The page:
- Don’t be a doormat…or a dictator. One of my personal pet peeves as a student is when I have to strain in order to hear what the instructor is saying. If you don’t have a microphone and speaker system, be prepared to project; not only project the volume of your voice, but in turn projecting your confidence as a leader. If students are craning to see what you’re doing and hear what you’re saying they cannot fully focus on their practice and they just might feel a lack of confidence resonating from beyond your meekness. Aaaand on the other side of the coin we have the screaming, yelling, military style instructor who thrives on intimidation and submission. Yuck. I personally don’t go to yoga to get yelled at like a child. It’s tough, I know, but try to find balance. Aim for supportive leadership by guiding AND witnessing, speaking AND listening. This is our task and our challenge as the teacher. If your students are scared of you, soften up. If they take advantage of you, toughen up. And have the with-it-ness to notice when either situation is upon you.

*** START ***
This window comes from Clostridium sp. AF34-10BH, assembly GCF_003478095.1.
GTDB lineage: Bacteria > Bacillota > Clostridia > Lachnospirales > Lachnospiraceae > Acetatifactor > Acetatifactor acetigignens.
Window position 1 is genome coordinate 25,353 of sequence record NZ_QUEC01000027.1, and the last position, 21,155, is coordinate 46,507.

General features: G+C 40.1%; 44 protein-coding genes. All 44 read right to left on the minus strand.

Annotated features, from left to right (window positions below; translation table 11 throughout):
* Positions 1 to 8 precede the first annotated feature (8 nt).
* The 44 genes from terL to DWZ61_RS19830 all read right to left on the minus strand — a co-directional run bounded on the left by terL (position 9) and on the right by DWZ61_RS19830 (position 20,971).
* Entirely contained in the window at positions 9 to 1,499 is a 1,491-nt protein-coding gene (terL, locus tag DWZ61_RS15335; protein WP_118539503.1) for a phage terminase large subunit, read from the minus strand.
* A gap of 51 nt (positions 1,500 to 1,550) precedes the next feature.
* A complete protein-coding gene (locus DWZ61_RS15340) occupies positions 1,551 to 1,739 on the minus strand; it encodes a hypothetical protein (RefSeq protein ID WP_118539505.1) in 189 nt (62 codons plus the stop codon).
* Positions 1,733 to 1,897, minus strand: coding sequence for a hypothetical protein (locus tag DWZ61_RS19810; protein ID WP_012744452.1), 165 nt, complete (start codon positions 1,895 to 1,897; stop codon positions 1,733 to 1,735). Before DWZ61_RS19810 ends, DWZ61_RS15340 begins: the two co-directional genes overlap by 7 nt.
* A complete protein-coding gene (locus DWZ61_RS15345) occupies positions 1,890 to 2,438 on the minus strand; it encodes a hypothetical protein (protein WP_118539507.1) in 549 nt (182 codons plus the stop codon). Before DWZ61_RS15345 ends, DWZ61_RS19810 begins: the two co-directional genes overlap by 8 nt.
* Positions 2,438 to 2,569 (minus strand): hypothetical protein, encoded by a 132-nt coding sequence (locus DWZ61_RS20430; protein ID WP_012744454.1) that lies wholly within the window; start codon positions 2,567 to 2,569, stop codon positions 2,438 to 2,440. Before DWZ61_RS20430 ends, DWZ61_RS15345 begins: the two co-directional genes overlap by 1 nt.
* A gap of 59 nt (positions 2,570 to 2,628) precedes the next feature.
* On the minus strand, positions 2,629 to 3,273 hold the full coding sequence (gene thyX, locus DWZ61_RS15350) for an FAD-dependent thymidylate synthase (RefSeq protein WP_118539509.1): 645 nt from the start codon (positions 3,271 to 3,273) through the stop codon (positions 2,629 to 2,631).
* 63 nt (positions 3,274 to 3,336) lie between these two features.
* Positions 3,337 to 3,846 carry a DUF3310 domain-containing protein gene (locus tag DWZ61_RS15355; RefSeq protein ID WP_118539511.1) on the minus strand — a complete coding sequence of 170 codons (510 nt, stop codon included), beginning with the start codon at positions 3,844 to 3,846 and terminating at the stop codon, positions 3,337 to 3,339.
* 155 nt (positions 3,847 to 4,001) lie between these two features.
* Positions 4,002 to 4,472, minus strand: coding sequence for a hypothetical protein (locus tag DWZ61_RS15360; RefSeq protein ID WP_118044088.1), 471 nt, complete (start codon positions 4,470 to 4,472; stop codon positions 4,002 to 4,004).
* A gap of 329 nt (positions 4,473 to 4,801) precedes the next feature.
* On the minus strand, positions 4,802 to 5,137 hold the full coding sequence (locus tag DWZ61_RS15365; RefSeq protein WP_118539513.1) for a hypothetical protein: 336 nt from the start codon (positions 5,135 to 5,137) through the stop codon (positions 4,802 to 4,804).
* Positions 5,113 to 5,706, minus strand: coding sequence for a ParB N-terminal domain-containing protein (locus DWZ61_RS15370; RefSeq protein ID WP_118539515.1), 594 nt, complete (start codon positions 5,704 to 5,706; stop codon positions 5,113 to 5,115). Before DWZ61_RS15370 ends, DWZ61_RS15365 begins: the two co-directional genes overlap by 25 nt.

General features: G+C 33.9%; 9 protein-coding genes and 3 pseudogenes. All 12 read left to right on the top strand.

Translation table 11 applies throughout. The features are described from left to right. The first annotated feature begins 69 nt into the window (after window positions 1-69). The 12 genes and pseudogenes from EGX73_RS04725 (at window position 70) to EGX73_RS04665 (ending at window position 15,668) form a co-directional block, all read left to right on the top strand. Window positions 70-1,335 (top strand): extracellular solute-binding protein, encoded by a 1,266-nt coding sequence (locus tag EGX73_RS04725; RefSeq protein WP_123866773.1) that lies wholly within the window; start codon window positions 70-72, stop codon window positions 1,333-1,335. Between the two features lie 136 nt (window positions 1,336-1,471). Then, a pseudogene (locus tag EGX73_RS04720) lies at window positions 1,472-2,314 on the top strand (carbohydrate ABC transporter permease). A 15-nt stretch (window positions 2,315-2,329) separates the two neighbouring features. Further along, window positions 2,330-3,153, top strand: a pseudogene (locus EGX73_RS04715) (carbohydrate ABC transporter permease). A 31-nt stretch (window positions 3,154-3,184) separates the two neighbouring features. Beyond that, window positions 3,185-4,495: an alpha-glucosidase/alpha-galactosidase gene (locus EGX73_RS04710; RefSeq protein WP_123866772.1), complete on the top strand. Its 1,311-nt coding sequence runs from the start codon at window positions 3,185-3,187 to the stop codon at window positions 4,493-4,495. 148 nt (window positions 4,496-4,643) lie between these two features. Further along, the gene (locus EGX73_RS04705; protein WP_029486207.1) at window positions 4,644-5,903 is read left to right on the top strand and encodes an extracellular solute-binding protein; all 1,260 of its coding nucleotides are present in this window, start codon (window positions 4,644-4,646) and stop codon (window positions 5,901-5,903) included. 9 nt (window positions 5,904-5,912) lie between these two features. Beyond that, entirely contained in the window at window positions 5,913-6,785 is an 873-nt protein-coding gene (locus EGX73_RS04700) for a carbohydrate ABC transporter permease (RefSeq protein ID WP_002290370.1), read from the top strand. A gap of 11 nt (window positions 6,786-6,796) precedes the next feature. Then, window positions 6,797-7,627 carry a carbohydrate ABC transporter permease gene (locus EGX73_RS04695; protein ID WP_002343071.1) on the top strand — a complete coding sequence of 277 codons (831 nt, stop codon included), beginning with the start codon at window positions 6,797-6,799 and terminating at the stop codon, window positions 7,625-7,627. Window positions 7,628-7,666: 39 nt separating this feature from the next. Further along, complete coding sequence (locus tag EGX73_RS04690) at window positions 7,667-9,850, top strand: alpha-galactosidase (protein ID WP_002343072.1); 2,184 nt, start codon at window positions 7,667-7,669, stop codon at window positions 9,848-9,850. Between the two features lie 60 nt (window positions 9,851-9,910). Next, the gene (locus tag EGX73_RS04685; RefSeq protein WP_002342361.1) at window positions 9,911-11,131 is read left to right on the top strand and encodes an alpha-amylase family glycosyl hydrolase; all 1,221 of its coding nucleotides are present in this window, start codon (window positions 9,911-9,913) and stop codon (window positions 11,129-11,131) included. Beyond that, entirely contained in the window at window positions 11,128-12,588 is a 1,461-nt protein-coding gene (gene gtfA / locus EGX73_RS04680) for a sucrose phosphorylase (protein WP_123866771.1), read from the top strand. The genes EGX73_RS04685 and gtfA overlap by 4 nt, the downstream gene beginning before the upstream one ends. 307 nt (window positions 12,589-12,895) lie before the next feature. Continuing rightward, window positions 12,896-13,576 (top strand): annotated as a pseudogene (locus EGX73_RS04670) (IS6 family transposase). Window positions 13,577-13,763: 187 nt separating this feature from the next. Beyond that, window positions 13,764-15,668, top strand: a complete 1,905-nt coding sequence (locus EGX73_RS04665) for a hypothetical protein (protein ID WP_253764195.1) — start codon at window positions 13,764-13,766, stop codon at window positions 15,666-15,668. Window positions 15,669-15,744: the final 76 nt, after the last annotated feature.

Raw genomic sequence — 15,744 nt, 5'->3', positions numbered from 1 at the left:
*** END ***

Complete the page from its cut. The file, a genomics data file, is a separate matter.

- Practice mindful adjustments. Ever had an instructor put their hands on you and it just felt….icky? Or weak, or timid or weird, or it hurt you? A note to all instructors: if you don’t FEEL creepy touching then your touch won’t come across as creepy to the receiver. And if you can’t get over being weirded out then maybe you should hold off on jumping into the world of physical adjustments for a bit. When you do begin touching bodies watch for a physical response: if they twitch or jump it’s probably safe to say you’re touching too firmly or are on an uncomfortable spot; good sign to back off. If the student sighs or deepens the pose, chances are you’re doing something right. Seems pretty logical right? Oh, and do NOT touch students without their consent. Ever.